Protected by a Maelstrom

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Science  26 Sep 2008:
Vol. 321, Issue 5897, pp. 1742-1743
DOI: 10.1126/science.321.5897.1742c

Germ-line cells could be considered the most precious in the body, because they are the only cells to contribute directly to the next generation. Hence, special mechanisms should be in place to protect them from damaging agents such as transposable elements. Cells in many species silence these elements by using small noncoding RNAs. The RNA interference factors localize to perinuclear structures called nuage in germ cells. Soper et al. focus on a murine homolog of Drosophila maelstrom (mael), a gene that functions in the production of interfering RNAs, repression of transposable elements, and specification of the Drosophila oocyte axis. Similarly, the murine Mael gene is localized stage-specifically to the nuage structures in male germ cells. Eliminating Mael from mice resulted in defective meiosis due to abnormal chromosome synapsis and massive DNA damage. A mechanism for meiotic failure is demonstrated through Mael's function in transcriptional repression of transposable elements via a DNA methylation mechanism. — BAP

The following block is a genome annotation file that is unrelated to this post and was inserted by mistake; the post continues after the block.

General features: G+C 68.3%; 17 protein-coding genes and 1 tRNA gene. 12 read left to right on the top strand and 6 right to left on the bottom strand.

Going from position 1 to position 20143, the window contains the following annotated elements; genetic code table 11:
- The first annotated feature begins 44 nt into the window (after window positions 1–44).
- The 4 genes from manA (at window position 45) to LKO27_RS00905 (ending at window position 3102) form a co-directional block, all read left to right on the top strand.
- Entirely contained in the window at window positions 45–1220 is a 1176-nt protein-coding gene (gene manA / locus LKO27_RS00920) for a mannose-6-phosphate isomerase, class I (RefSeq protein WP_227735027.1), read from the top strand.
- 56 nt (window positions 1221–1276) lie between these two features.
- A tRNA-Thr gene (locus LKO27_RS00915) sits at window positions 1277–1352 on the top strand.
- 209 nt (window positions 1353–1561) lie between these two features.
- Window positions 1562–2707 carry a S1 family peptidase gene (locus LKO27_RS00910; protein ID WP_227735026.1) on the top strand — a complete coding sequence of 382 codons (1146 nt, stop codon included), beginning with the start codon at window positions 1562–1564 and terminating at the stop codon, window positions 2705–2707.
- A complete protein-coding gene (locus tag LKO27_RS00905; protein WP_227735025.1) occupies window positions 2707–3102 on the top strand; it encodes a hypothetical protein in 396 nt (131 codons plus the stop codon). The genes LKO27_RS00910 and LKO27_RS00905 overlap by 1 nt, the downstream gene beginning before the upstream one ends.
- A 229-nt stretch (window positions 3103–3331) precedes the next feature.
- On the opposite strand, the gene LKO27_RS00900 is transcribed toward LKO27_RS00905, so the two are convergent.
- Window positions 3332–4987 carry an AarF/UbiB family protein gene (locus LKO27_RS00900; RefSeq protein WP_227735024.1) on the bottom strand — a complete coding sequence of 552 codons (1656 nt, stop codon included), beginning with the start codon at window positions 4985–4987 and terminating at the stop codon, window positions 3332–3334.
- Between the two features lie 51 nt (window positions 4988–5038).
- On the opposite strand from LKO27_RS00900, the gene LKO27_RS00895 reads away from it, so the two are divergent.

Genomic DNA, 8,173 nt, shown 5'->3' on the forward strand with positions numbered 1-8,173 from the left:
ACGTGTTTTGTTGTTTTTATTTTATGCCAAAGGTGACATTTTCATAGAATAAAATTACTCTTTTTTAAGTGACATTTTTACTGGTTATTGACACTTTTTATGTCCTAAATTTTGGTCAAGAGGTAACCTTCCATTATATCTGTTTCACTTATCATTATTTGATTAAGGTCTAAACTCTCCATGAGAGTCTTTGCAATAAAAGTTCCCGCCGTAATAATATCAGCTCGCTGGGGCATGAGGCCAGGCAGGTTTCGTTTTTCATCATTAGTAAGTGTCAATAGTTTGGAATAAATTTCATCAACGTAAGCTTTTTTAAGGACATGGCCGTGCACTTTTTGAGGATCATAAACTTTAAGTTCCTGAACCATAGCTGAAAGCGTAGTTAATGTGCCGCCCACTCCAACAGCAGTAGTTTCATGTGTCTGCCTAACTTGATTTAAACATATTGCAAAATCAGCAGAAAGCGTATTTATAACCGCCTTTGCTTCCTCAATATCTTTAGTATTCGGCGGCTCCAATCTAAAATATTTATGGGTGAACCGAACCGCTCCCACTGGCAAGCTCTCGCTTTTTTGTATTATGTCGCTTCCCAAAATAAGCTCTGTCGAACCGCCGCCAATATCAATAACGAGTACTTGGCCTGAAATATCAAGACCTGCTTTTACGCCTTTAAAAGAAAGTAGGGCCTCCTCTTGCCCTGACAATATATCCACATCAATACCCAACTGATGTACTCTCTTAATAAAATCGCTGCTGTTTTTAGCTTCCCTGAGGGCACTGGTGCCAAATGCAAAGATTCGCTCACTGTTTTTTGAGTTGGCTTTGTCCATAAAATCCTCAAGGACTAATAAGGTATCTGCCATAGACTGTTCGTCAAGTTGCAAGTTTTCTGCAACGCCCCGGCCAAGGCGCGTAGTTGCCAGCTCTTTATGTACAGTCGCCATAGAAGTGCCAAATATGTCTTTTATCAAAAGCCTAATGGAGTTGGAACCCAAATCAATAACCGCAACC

Dev. Cell 15, 285 (2008).

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